Race as a bundle and its implications

As I mentioned in my last post, I have been given the topic of race increased thought recently.

One of the recent developments in political science has been thinking of race not as a dichotomous variable, but as a bundle of related but distinct characteristics. Race is not simply phenotype, but a mixture of such things as one’s dialect, diet, and socioeconomic status among other things.


The idea to me seems obvious, which makes me inclined to believe it. The thing is, if we take this broader approach to what race is, what are the implications for prior work not only in regards to race but the effect of demographic characteristics generally.

Race is already difficult to conduct research in because it is assigned at birth which makes it difficult to manipulate and which influences other characteristics we would ordinarily ‘control’ for in statistical analysis. To my knowledge there isn’t a ‘race ray’ that we can use to randomly assign being ‘black’ in an experiment. Tracing causality is possible, but difficult enough even in ideal situations.

Take for example the gender wage gap argument. When you control for education, presence of children, and other characteristics the gap in wages between males and females vanishes. However many of these characteristics are impacted by one’s gender. While females are not discriminated against ceteris paribus, being female does increase one’s likelihood of having to be the primary care taker for children and has historically decreased educational outcomes. In this broader sense there is a gender wage gap.

What can be done about it though? Men can try to share more of the house duties with their wives, but my general observation in life has been that children prefer being cared for by their mothers over their fathers. Should we try to do something about it? Are there advantages to one member of the household specializing in housework?

Or, if you prefer to think of the question purely in regards to race let us consider crime rates by race. I am not convinced that blacks have any higher propensity to crime than whites. However blacks are more likely to grow up in poverty and have lower educational outcomes than other races, which in turn leads to higher crime rates statistically speaking. Where should the arrow of causality be pointed towards: race, education, socioeconomic status?

Race is a difficult concept to think about. However it is precisely the difficulty with discussing it which begs that it be thought about more. I believe we liberals have a particular duty to think about race more because if we don’t then our ideological rivals will continue to dominate the conversation.

See here for an un-gated draft of the relevant paper: Sen, Maya, and Omar Wasow. “Race as a Bundle of Sticks: Designs that Estimate Effects of Seemingly Immutable Characteristics.” Annual Review of Political Science 19 (2016): 499-522.

6 thoughts on “Race as a bundle and its implications

  1. “Race” is a conversation. If you stop talking about it, it disappears. We need to stop talking about race, and eliminate all of the structures that keep that conversation going. One of the spiritual laws of the universe is “Whatever you resist, persists.” Accordingly, “fighting racism” simply perpetuates racism.

    In early 20th century America, Irish and Italians were considered different races. We just stopped talking about it that way, and it disappeared.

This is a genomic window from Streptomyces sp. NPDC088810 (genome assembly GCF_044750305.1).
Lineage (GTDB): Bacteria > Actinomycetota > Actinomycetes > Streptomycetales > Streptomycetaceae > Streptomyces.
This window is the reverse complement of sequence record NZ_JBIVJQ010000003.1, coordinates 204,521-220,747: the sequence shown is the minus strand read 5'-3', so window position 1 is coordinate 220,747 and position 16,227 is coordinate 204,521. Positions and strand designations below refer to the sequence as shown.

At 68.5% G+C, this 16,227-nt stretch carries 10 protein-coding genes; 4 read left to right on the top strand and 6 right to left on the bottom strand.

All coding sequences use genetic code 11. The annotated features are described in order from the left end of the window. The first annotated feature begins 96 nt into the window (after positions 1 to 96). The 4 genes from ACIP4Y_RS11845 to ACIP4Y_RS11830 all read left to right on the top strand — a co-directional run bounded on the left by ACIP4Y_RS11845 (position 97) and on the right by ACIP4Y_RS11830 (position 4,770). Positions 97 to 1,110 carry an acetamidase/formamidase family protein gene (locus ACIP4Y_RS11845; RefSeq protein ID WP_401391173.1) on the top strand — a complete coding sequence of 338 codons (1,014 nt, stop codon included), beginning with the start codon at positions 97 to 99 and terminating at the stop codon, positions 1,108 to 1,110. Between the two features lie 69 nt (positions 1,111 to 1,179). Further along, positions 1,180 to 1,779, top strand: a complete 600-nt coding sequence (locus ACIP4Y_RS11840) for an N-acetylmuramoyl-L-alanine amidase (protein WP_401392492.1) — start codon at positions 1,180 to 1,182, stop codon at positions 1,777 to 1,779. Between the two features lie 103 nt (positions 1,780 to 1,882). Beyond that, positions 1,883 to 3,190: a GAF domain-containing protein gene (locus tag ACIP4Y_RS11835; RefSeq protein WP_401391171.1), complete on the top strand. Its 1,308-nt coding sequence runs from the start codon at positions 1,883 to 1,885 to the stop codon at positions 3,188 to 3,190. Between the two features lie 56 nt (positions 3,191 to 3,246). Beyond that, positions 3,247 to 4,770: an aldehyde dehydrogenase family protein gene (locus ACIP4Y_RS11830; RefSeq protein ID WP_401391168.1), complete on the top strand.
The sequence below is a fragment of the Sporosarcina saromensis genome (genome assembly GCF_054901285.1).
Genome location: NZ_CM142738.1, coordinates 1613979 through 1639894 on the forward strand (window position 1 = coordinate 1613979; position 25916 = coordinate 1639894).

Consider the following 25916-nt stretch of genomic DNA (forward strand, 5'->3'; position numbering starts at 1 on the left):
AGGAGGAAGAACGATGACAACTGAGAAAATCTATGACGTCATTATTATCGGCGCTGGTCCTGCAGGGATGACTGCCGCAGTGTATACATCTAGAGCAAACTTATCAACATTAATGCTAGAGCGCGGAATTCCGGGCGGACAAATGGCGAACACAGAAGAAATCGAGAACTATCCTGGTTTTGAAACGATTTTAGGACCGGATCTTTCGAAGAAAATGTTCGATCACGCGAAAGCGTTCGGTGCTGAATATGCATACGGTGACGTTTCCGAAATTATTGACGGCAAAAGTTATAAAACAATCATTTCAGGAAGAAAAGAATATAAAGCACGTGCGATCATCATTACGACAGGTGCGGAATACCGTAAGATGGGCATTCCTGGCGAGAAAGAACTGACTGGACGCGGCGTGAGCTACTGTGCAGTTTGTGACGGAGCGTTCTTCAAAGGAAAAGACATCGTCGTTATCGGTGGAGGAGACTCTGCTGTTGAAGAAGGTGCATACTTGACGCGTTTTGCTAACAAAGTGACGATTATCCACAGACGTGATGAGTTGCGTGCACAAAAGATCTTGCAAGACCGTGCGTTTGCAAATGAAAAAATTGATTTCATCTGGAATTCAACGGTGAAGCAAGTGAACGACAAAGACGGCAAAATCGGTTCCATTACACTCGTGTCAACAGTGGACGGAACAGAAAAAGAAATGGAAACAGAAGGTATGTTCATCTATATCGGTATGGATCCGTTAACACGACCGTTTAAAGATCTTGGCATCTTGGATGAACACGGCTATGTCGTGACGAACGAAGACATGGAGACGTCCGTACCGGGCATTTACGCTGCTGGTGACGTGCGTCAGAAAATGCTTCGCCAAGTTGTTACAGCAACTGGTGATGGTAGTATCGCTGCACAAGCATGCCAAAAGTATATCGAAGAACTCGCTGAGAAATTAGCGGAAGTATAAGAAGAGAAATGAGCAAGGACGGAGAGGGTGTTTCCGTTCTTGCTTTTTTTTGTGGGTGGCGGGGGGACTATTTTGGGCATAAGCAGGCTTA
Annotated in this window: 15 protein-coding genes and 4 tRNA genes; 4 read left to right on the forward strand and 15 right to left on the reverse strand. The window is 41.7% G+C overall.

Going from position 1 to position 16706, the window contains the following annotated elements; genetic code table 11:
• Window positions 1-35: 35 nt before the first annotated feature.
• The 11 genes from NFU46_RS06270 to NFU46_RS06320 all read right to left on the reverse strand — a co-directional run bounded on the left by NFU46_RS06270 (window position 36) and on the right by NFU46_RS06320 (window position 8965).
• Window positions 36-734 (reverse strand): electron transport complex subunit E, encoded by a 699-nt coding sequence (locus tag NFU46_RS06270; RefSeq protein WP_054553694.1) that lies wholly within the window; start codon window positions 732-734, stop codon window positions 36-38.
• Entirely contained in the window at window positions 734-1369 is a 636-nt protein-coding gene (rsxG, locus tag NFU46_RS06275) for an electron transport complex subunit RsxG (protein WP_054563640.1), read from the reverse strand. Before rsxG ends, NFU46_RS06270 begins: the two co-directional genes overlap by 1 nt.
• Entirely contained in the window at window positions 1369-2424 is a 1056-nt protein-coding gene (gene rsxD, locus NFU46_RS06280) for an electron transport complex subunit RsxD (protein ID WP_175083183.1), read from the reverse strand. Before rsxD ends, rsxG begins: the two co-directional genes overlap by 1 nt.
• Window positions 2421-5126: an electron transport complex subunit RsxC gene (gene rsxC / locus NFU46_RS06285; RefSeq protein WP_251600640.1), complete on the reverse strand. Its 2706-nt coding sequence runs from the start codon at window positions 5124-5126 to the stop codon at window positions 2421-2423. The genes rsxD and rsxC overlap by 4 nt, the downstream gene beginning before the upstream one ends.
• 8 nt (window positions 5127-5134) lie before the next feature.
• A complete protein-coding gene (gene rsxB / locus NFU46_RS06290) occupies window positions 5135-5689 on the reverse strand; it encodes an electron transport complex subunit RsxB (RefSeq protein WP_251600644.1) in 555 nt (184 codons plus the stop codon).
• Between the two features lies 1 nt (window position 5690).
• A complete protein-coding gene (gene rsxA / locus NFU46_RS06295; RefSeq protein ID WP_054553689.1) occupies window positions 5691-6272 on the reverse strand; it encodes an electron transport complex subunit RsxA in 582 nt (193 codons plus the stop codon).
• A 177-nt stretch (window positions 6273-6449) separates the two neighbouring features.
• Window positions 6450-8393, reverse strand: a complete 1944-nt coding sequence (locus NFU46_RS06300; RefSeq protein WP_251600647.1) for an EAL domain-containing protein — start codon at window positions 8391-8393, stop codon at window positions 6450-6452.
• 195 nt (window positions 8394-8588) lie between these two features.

There is no valid use for “race” in the public sphere. Crime, poverty, educational achievement, are all individual phenomena. Whatever the government can do about issues like this, it can do while treating people as individuals.

    • You’re welcome. By the way, contemptuous dismissal of the other side’s arguments is not charming, it’s not nice, and it’s not going to get you anywhere that you want to go.

    • I call them as I see them. Your comment deserves all the contemptuous dismissal I can give it. Unfortunately you’re not Jacques so I can’t write what I really think.

  2. Interesting. The definition of race I have generally appealed to has been: you are X race if you are descended from the peoples of X place, and you phenotypically appear similar. I’m sure this has holes in it, but race in many ways is like obscenity – I know it when I see it. No one seems to have much trouble identifying who is white, black, Asian, etc.

    Ethnicity is more nuanced and encompasses race, having to do with customs, region, religion, language, dialect, skin color, etc. You could be Italian culturally, having been born in Italy and speak Italian, but if you have African descent, I think most Italians would be hard pressed to say you are Italian in any deep way besides your nationality. On the flip side, when I meet white Africans I always get a giggle when they say they are from there. They may have been born there, but it seems an absurdity.

    This new definition you mention would erase the difference between race and ethnicity while incorporating elements that are common to neither.

    To include SES within the idea of race seems to muddle the definition, for example. If being poor is definitive of being a member of the white race, say, what happens when a white becomes rich? Does he cease to be white, and take on a new race? Would we consider a public intellectual like W.E.B DuBois any less black because he moved in wealthy circles while many of his fellow blacks were still sharecroppers? I do not understand the utility of combining class into a definition of race, when it is much clearer to keep both distinct and use them in tandem.

Please keep it civil

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